Thank you

The Salvation Army providing support at the Granville train disaster in 1977.

THIS month The Salvation Army celebrates 140 years in Australia by paying tribute to the Aussie public’s incredible support, generosity and volunteering.

In September 1880, John Gore and Edward Saunders held the first unofficial meeting of The Salvos in Australia, speaking to a group of people in Adelaide’s Botanic Park.

At the end of the meeting, Gore famously said, “If there’s a man here who hasn’t had a square meal today, let him come home to tea with me,” foreshadowing the millions of acts of service from The Salvos to the Australian public in the years to come. 

Now the Salvos are reflecting on the estimated five million volunteers who have helped them support the most vulnerable in society over the past 140 years.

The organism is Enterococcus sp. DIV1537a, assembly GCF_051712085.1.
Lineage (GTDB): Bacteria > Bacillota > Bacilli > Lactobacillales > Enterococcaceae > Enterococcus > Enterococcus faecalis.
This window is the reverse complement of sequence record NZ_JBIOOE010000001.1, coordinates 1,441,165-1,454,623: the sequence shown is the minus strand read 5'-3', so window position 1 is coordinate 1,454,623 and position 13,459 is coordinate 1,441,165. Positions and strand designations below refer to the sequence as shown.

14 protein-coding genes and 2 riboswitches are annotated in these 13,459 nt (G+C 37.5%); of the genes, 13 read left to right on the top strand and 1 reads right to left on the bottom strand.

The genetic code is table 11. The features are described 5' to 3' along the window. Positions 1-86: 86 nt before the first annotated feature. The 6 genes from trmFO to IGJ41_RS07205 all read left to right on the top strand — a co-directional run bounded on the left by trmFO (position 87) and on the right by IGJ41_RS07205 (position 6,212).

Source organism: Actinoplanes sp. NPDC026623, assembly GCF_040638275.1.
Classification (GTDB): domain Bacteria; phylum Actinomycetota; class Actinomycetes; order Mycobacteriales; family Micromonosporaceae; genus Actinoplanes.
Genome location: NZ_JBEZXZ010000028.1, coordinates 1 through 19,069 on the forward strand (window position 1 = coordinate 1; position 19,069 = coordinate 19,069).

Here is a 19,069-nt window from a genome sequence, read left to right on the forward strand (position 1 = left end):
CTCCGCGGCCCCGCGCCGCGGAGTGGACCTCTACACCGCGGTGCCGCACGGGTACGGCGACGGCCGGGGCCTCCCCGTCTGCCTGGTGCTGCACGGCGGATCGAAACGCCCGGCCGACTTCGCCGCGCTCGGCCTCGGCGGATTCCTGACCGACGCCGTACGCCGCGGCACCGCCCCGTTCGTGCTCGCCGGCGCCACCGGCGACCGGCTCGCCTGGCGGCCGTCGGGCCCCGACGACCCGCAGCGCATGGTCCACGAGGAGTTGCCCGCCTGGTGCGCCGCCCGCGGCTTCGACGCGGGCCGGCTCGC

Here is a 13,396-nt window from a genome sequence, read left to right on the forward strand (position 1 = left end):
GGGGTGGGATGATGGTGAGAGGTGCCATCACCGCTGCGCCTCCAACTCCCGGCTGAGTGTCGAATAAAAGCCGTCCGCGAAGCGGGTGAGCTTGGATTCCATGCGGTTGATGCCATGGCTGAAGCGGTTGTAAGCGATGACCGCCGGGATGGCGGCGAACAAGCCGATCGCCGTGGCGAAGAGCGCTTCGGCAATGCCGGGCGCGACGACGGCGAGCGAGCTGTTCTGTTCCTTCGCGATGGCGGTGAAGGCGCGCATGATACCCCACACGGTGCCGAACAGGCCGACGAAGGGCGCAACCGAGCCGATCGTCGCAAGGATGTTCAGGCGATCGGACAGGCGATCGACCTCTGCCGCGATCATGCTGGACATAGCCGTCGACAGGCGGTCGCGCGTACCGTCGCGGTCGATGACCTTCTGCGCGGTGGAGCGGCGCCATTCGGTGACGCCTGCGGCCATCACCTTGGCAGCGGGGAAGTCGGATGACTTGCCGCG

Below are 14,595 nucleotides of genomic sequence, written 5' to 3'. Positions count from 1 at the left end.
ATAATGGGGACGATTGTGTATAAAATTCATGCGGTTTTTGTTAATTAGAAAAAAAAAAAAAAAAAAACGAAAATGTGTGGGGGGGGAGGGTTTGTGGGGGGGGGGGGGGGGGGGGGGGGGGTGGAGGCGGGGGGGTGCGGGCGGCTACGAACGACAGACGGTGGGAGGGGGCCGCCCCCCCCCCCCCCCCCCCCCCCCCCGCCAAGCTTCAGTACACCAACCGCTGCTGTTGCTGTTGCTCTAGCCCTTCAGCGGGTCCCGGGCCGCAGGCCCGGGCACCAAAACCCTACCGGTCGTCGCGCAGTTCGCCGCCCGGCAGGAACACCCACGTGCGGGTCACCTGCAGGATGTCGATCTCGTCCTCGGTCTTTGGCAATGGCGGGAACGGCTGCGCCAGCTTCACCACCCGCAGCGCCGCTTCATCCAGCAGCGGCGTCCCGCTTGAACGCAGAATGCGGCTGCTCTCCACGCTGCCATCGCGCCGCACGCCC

“Whether you have donated, volunteered or helped in any way, The Salvos wouldn’t be able to do what we do, without your ongoing championing of our work and cause,” said major Bruce Harmer, The Salvo’s national PR secretary.

The Salvation Army don’t shirk the tough jobs and have been on the frontline helping Aussies provide food and support to service personnel in both World Wars, giving emergency relief during countless disasters, and providing emotional and spiritual support to those in need.

One of the Salvo’s most memorable members was William ‘Fighting Mac’ Mackenzie, a salvation army chaplain who was deployed to the frontline in World War I in 1914.

Chaplain to the first infantry brigade, Fighting Mac went ashore with the troops at Gallipoli. 

In one three-day period, he conducted 647 funerals and after one funeral service he found three bullet holes in his hat. 

He was later awarded a military cross for his work, an honour virtually unheard of for a military chaplain.

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